Milton Hershey School Celebrates Legacy of Dr. Martin Luther King Jr. During Black History Month
By A.J. Rinaldi, MHS Home Life Administrator
As we reflect during Black History Month, we turn to Dr. Matin Luther King Jr. as an example of leadership, love, peace, humility, and humanity. And we try to do as he encouraged, which was to rise to a higher standard of character and values. Of the many values that King embodied, three stand out: service, standards, and sacrifice. These are things also modeled at Milton Hershey School.
As King famously said: “If you can’t fly, then run. If you can’t run, then walk. If you can’t walk. Then crawl, but by all means keep moving forward.”
These words are as inspiring today as they were when Dr. King first shared them more than 60 years ago. His message has never been more important. Notice, King didn’t say if you can’t run call an Uber. He didn’t say if you can’t crawl, hit the snooze button. King invited us to do all we can—not what we feel like doing and want to do. We should do all we’re capable of—which is often more than we realize.
Beyond Black History Month, this school year, our community has committed to the service of others and higher standards of character and values. King once stated, “Life’s most persistent and urgent question is: What are you doing for others?”
Through our School Pledge, we promise to “do all we can for the good of our School, our Country, and our God.” This is a call for service.
The beautiful thing about life is, even when you can’t help yourself, you can help someone else. That’s service in its highest form. King understood this simple rule—existing for others makes the world better.
Our values are the most valuable thing we have. When we uphold a high standard of values, they call it character. When those who care challenge us to raise our standards what they’re really saying is: Why would you crawl when you were born to fly?
One of our MHS Sacred Values is integrity—doing the right thing when no one is watching. I believe, and Dr. King’s actions backed it up, that integrity is also doing the hard things when everyone is watching. Despite unpopular opinions, we all should develop unwavering values that we can stand on, which leads to unshakable character.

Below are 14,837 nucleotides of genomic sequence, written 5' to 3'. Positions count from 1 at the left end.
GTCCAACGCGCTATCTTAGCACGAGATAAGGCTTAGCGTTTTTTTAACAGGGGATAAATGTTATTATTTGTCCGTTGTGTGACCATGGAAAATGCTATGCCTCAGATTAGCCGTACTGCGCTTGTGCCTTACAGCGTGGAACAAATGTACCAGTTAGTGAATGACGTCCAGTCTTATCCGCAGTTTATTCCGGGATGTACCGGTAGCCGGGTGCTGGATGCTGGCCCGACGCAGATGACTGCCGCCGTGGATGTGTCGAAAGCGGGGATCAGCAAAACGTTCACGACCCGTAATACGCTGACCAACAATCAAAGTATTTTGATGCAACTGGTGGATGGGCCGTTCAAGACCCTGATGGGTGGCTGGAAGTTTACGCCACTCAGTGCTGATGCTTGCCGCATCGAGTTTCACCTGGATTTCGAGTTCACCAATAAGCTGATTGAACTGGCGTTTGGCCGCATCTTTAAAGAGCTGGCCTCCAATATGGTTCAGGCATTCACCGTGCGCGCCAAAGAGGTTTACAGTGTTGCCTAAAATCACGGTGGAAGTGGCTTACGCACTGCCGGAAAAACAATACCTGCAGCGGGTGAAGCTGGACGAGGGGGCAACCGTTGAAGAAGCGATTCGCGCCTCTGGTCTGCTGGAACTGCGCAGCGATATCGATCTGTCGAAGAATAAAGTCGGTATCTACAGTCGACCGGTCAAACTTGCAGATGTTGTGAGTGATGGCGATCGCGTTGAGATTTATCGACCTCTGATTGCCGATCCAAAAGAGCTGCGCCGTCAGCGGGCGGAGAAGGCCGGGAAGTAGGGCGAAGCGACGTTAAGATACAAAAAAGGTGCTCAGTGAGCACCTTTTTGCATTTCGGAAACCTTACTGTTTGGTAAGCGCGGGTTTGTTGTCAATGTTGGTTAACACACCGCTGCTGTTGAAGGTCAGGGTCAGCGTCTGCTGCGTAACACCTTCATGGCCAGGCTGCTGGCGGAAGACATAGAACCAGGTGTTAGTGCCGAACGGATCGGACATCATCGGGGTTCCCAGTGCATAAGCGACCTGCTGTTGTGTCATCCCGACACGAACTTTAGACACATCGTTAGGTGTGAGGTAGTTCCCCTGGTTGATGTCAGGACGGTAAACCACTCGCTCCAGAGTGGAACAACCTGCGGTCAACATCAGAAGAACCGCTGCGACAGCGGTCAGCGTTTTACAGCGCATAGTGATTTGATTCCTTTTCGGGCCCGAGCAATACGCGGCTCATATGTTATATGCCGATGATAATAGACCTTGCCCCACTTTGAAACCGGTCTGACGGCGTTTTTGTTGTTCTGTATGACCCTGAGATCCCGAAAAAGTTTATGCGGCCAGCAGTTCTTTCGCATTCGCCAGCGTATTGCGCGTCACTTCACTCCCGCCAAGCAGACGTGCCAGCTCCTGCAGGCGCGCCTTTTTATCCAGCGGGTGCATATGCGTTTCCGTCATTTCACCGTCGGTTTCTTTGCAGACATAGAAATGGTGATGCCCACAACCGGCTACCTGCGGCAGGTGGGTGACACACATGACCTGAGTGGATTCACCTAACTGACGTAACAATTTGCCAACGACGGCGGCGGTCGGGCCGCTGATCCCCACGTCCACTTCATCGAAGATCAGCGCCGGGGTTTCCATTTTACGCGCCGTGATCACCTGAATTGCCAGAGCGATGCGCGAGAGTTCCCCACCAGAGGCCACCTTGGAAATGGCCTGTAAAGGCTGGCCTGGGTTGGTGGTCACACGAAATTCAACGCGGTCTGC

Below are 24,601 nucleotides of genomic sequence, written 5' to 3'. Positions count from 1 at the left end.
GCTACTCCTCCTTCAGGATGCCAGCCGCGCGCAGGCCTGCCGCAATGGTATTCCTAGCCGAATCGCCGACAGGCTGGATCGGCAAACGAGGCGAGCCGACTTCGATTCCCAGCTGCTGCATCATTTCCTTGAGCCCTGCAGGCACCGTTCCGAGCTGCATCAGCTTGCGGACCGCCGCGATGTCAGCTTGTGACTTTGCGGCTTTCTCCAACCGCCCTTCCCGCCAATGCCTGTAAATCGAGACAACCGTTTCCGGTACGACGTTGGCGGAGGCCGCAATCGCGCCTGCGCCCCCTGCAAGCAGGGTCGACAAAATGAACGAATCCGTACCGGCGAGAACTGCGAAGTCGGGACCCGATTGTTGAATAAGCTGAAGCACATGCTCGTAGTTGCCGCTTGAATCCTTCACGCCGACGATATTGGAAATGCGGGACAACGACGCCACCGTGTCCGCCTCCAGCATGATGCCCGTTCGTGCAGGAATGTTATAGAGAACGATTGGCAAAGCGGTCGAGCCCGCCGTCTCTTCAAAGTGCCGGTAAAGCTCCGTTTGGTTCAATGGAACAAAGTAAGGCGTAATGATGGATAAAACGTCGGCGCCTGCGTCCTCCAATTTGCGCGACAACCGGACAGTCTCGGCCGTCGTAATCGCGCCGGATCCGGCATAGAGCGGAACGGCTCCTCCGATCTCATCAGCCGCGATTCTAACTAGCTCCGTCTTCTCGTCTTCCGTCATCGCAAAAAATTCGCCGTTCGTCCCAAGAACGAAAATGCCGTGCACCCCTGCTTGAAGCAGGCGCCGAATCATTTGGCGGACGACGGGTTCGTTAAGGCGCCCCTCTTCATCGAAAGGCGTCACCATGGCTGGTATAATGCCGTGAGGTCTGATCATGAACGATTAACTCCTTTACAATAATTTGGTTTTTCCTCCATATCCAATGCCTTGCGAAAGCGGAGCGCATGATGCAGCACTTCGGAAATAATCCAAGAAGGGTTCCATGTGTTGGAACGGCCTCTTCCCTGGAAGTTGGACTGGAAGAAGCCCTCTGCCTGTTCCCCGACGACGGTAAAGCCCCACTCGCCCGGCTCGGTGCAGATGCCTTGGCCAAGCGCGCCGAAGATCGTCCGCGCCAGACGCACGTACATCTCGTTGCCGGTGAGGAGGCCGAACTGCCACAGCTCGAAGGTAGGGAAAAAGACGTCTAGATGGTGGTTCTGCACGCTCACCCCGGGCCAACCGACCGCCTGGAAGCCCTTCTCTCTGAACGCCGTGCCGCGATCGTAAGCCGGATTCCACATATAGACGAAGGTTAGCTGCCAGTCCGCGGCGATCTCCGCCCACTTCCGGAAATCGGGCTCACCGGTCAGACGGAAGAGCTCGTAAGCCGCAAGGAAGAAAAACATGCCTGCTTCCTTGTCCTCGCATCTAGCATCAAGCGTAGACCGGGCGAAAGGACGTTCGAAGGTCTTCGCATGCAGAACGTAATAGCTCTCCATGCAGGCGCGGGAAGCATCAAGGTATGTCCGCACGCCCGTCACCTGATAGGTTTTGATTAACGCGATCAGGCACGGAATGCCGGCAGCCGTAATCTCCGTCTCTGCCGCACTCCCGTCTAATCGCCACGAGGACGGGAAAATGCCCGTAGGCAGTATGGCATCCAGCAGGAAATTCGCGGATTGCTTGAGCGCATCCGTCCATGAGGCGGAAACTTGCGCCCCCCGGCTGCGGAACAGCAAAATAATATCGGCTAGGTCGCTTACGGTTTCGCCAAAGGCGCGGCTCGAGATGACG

Dr. King also said, “A man that hasn’t discovered what he’s willing to die for, isn’t fit to live.” I interpret that to mean, find a cause worth dying for and dedicate your life to it. For Dr. King, it was his dream that “one day this nation will rise up and live out the true meaning of its creed: We hold these truths to be self-evident, that all men are created equal.”
Do you have a dream? A vision? Does it benefits others?
Dr. King gave it all—he paid the ultimate price. The world thought they were getting a martyr, but what they got was hope. They got transformation of a nation, through sacrifice.
Service, standards, and sacrifice breed significance!
While Dr. King and other civil rights leaders may not be with us anymore, their example, leadership, and legacy lives out in us today when we move their vision and dreams forward.
Use Black History Month to chase significance. Live for others like Dr. King did. No matter your age, income, skin color, or where you live, the time to love thy neighbor is always right now. If you haven’t lived that way, make today Day 1.Read More about Diversity and Inclusion at MHS